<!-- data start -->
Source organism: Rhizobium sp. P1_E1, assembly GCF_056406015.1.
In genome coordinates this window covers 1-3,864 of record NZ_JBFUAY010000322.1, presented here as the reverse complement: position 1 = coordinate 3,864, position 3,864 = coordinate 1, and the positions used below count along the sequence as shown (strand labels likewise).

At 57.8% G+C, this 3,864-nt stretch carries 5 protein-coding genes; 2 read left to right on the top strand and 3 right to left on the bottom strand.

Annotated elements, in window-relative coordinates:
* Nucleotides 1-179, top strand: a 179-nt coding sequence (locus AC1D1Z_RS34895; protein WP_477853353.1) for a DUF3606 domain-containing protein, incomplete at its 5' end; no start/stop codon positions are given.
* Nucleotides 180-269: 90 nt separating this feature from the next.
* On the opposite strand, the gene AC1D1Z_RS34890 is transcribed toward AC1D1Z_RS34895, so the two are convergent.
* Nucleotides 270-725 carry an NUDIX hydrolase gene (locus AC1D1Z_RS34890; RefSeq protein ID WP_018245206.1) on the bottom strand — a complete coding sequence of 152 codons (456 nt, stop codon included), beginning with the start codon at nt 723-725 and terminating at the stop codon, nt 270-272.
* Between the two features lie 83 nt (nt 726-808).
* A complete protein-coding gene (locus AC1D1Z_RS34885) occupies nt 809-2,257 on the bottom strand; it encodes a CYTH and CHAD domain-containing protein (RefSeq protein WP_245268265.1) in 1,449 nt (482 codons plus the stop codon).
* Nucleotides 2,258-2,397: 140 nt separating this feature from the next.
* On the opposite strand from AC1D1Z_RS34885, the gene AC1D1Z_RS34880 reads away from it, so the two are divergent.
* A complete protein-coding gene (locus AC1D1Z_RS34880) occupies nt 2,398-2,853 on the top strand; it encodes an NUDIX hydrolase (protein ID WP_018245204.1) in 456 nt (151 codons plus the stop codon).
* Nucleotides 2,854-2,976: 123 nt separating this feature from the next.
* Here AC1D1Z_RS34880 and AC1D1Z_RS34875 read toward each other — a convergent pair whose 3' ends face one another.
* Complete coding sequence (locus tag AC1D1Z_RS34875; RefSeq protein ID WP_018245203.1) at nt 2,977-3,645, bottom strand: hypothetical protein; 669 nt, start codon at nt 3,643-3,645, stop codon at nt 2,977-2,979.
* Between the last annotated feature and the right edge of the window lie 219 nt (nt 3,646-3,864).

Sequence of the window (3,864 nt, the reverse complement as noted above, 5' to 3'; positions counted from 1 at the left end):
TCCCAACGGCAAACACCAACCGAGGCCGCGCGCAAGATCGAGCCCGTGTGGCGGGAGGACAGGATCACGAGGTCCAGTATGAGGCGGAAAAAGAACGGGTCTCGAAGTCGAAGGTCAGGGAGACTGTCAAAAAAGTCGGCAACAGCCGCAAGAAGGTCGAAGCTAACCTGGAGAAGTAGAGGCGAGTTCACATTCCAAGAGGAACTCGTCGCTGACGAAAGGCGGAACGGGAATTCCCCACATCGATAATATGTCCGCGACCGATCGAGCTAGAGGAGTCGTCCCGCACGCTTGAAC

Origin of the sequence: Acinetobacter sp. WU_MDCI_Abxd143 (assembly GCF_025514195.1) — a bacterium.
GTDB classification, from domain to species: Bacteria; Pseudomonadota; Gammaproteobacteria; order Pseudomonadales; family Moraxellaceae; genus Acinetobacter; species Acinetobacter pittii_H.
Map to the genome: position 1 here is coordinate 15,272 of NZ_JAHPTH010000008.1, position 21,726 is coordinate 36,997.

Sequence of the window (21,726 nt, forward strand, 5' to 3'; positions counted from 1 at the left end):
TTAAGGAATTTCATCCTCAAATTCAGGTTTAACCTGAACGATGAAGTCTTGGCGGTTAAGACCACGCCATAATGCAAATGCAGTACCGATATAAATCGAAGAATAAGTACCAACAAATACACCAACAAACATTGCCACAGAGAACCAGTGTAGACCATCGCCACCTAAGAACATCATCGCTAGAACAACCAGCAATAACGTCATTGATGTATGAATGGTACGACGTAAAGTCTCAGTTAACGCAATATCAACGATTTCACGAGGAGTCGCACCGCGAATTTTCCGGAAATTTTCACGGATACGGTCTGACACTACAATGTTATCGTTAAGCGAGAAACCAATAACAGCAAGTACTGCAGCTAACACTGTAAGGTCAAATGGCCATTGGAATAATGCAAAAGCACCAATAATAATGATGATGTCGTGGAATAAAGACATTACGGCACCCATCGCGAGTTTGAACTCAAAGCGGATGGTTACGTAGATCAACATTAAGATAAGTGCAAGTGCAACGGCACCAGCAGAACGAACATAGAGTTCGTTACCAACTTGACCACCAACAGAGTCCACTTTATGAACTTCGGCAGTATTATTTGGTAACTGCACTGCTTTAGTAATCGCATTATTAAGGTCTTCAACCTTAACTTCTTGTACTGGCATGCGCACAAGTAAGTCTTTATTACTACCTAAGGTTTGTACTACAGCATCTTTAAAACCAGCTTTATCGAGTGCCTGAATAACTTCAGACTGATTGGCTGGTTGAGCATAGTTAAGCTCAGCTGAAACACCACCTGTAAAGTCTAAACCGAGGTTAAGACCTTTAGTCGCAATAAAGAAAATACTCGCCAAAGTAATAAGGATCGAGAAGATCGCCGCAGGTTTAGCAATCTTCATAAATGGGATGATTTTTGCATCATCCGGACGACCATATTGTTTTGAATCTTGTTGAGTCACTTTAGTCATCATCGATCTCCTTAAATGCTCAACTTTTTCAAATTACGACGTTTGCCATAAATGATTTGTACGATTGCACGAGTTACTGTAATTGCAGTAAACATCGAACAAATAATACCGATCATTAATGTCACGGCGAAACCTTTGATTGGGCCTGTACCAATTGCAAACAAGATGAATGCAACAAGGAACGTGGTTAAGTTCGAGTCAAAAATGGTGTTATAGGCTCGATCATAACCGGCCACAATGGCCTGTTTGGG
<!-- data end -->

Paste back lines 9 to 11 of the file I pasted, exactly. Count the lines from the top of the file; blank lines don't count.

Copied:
* Between the two features lie 83 nt (nt 726-808).
* A complete protein-coding gene (locus AC1D1Z_RS34885) occupies nt 809-2,257 on the bottom strand; it encodes a CYTH and CHAD domain-containing protein (RefSeq protein WP_245268265.1) in 1,449 nt (482 codons plus the stop codon).
* Nucleotides 2,258-2,397: 140 nt separating this feature from the next.